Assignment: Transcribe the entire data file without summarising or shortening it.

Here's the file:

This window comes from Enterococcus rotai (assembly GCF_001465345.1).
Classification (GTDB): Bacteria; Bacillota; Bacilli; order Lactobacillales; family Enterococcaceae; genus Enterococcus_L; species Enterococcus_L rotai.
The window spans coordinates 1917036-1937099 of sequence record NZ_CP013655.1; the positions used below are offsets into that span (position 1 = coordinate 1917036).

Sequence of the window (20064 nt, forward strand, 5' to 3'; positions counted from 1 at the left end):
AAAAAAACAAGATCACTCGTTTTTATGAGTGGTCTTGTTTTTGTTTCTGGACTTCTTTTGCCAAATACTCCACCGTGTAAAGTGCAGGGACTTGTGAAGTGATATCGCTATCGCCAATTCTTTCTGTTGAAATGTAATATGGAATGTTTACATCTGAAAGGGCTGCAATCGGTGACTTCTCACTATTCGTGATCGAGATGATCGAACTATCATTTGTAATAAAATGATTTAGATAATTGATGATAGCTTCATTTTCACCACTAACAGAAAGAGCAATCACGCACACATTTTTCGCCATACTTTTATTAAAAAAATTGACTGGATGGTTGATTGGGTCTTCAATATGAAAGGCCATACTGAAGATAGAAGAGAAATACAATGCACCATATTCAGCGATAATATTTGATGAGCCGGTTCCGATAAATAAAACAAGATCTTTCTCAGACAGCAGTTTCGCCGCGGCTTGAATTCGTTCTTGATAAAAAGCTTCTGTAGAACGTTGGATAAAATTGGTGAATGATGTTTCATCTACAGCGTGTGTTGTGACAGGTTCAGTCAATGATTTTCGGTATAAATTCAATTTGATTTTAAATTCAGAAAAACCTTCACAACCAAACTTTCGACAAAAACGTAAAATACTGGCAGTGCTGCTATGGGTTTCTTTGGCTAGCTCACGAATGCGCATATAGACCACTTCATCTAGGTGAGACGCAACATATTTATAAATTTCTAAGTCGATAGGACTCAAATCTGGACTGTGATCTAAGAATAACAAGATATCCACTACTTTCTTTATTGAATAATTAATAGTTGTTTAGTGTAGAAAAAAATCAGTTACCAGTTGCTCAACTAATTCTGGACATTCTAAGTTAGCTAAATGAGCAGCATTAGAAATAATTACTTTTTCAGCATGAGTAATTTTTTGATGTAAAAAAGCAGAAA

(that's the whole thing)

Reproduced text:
This window comes from Enterococcus rotai (assembly GCF_001465345.1).
Classification (GTDB): Bacteria; Bacillota; Bacilli; order Lactobacillales; family Enterococcaceae; genus Enterococcus_L; species Enterococcus_L rotai.
The window spans coordinates 1917036-1937099 of sequence record NZ_CP013655.1; the positions used below are offsets into that span (position 1 = coordinate 1917036).

Sequence of the window (20064 nt, forward strand, 5' to 3'; positions counted from 1 at the left end):
AAAAAAACAAGATCACTCGTTTTTATGAGTGGTCTTGTTTTTGTTTCTGGACTTCTTTTGCCAAATACTCCACCGTGTAAAGTGCAGGGACTTGTGAAGTGATATCGCTATCGCCAATTCTTTCTGTTGAAATGTAATATGGAATGTTTACATCTGAAAGGGCTGCAATCGGTGACTTCTCACTATTCGTGATCGAGATGATCGAACTATCATTTGTAATAAAATGATTTAGATAATTGATGATAGCTTCATTTTCACCACTAACAGAAAGAGCAATCACGCACACATTTTTCGCCATACTTTTATTAAAAAAATTGACTGGATGGTTGATTGGGTCTTCAATATGAAAGGCCATACTGAAGATAGAAGAGAAATACAATGCACCATATTCAGCGATAATATTTGATGAGCCGGTTCCGATAAATAAAACAAGATCTTTCTCAGACAGCAGTTTCGCCGCGGCTTGAATTCGTTCTTGATAAAAAGCTTCTGTAGAACGTTGGATAAAATTGGTGAATGATGTTTCATCTACAGCGTGTGTTGTGACAGGTTCAGTCAATGATTTTCGGTATAAATTCAATTTGATTTTAAATTCAGAAAAACCTTCACAACCAAACTTTCGACAAAAACGTAAAATACTGGCAGTGCTGCTATGGGTTTCTTTGGCTAGCTCACGAATGCGCATATAGACCACTTCATCTAGGTGAGACGCAACATATTTATAAATTTCTAAGTCGATAGGACTCAAATCTGGACTGTGATCTAAGAATAACAAGATATCCACTACTTTCTTTATTGAATAATTAATAGTTGTTTAGTGTAGAAAAAAATCAGTTACCAGTTGCTCAACTAATTCTGGACATTCTAAGTTAGCTAAATGAGCAGCATTAGAAATAATTACTTTTTCAGCATGAGTAATTTTTTGATGTAAAAAAGCAGAAA